It also dries up water resources, leading to droughts and power shortages. Even communications networks including broadband can be interrupted. Air quality declines as well, with a build-up of ground-level ozone damaging for human health.
What can be done to handle extreme heat? Can we mitigate against its worst effects? Many cities will have to adopt extreme heat preparedness plans if they have not already done so. Trees and plants do have an impact and make a difference, not least in providing shade. To make life more bearable in cities, greater investment in trees and greenery is essential.
One challenge is that air conditioners and fans are among the few things that can make life tolerable in such conditions. But there is of course a positive feedback loop. Air conditioners and fans make up 10 percent of global electricity consumption. This is likely to go up. Can we find an environmentally friendly way of powering them?
In the longer term, major action is needed. Promoting afforestation is crucial at so many levels. The outlook does not look promising if we are to meet the target set at COP26 in Glasgow in 2021 to “halt and reverse forest loss and land degradation by 2030.” Looking after mangrove swamps matters too, as they can extract about five times more carbon than forests on land.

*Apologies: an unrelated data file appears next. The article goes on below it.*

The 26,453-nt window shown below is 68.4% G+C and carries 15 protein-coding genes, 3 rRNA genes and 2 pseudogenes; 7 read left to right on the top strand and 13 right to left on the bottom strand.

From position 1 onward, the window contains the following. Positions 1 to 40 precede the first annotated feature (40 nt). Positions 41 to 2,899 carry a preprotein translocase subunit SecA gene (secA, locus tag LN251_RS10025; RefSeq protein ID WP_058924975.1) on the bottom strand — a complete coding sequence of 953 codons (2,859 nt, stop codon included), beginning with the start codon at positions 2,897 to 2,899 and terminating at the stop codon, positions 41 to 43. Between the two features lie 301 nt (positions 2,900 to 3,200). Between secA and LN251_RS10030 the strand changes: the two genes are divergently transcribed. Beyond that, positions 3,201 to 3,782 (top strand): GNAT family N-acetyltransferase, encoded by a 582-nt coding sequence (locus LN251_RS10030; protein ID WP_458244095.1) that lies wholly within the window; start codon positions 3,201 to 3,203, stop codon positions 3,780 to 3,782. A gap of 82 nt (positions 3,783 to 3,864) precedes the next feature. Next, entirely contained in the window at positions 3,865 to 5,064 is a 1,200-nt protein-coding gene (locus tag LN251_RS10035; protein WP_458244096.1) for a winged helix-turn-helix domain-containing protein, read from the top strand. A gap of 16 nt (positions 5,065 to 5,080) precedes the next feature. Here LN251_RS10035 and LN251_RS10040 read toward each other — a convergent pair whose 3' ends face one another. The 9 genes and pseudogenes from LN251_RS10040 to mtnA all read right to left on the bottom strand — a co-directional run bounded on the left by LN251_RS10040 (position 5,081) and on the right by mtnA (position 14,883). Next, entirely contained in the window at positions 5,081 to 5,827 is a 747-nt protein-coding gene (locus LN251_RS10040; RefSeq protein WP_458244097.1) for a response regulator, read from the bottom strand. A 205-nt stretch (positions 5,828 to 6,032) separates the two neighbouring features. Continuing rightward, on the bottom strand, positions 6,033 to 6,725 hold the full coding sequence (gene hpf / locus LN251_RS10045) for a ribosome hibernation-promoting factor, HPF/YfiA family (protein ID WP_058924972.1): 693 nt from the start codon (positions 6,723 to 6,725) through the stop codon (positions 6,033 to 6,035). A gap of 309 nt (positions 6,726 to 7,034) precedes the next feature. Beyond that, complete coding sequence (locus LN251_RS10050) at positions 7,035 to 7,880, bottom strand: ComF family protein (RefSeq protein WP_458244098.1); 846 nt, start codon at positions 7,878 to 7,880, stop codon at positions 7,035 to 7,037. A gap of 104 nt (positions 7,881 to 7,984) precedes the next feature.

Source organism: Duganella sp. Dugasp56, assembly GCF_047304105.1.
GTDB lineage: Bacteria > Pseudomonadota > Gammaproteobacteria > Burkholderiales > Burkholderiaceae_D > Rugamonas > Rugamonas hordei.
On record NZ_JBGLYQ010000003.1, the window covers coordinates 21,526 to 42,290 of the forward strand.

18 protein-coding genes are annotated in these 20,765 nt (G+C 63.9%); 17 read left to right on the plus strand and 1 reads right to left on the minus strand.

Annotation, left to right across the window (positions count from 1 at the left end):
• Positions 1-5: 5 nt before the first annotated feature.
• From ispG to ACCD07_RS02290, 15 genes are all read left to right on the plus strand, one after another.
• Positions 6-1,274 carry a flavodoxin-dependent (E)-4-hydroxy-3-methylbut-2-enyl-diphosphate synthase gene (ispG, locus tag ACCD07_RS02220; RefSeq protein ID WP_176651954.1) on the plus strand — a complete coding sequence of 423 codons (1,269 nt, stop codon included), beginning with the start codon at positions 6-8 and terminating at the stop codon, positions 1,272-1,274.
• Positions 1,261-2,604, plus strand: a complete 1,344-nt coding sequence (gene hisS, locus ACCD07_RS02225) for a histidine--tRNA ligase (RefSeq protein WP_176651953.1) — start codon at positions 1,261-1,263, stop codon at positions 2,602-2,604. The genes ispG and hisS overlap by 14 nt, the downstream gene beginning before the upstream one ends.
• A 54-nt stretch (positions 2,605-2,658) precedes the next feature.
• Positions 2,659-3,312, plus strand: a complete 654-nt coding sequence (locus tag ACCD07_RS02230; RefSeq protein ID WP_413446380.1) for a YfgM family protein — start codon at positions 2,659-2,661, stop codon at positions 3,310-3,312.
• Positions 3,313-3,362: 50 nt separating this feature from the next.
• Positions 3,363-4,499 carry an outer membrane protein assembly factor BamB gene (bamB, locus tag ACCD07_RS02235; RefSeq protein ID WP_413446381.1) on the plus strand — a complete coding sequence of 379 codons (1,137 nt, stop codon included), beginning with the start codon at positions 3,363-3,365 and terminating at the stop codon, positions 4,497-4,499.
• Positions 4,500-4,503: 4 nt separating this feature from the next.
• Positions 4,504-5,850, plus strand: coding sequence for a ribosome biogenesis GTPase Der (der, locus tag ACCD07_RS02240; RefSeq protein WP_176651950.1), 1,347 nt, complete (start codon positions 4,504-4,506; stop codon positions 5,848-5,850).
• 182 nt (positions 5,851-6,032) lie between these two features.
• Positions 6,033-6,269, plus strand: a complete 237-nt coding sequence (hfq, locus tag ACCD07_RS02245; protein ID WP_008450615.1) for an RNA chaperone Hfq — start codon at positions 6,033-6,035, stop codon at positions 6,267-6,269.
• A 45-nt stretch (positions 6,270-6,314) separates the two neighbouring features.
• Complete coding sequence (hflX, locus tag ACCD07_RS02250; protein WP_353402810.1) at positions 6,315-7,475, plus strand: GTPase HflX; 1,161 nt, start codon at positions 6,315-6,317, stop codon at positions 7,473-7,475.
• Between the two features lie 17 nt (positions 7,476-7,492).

Tropical forests represented the primary source of new agricultural land in the last years of the 20th century. As much as 99 percent of deforestation in the tropics is driven by agricultural expansion. The cultivation of palm oil in Southeast Asia is also a major driver. Beef, meat and dairy production is another.
Governments are the major actors and will be needed to, among other things, phase out fossil fuels. Many will look to the major powers, the biggest polluters, particularly the US and China. As China endured its own record temperature of over 52 C, the US climate envoy John Kerry was finally meeting up with his Chinese counterparts. Kerry wants the struggle to halt climate change to be disentangled from other political considerations as a “free-standing” challenge. He is right but sadly may not get his way.
Political leaders need to take ownership of this challenge. At present, they are not. All too often, short-term political interests conflict with our long-term survival. This has to change. The richer states have to dig deeper into their treasuries and help with climate adaptation finance for poorer nations. Battling climate change has to become the No. 1 global challenge and be reflected across all policymaking. All policies must now be considered for their climate impact.
It is a pity that COP28 in Dubai is not happening right now. The organizers should make the delegates endure the heat without air conditioning. It may do European and American political figures good to experience a serious heat wave. It appears we are all going to have to get used to this and more. Until serious action is taken, the records will just keep on tumbling.
- Chris Doyle is director of the London-based Council for Arab-British Understanding. He has worked with the council since 1993 after graduating with a first-class honors degree in Arabic and Islamic Studies at Exeter University. He has organized and accompanied numerous British parliamentary delegations to Arab countries. Twitter: @Doylech